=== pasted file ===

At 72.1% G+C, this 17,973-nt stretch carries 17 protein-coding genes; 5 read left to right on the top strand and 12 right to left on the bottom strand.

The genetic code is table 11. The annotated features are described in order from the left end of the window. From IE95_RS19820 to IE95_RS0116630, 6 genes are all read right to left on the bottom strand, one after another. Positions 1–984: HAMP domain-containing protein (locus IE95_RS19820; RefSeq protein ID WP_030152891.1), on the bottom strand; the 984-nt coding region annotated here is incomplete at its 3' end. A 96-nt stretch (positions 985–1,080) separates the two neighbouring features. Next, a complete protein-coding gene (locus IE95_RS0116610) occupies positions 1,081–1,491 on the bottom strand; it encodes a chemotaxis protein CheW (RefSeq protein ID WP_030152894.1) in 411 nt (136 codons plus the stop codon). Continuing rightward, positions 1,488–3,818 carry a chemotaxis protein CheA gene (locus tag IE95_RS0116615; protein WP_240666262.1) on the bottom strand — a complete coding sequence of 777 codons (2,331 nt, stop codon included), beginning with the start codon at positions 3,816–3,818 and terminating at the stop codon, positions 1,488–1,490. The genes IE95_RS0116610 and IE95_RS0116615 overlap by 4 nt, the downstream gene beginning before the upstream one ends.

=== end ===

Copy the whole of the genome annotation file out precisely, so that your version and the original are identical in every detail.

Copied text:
At 72.1% G+C, this 17,973-nt stretch carries 17 protein-coding genes; 5 read left to right on the top strand and 12 right to left on the bottom strand.

The genetic code is table 11. The annotated features are described in order from the left end of the window. From IE95_RS19820 to IE95_RS0116630, 6 genes are all read right to left on the bottom strand, one after another. Positions 1–984: HAMP domain-containing protein (locus IE95_RS19820; RefSeq protein ID WP_030152891.1), on the bottom strand; the 984-nt coding region annotated here is incomplete at its 3' end. A 96-nt stretch (positions 985–1,080) separates the two neighbouring features. Next, a complete protein-coding gene (locus IE95_RS0116610) occupies positions 1,081–1,491 on the bottom strand; it encodes a chemotaxis protein CheW (RefSeq protein ID WP_030152894.1) in 411 nt (136 codons plus the stop codon). Continuing rightward, positions 1,488–3,818 carry a chemotaxis protein CheA gene (locus tag IE95_RS0116615; protein WP_240666262.1) on the bottom strand — a complete coding sequence of 777 codons (2,331 nt, stop codon included), beginning with the start codon at positions 3,816–3,818 and terminating at the stop codon, positions 1,488–1,490. The genes IE95_RS0116610 and IE95_RS0116615 overlap by 4 nt, the downstream gene beginning before the upstream one ends.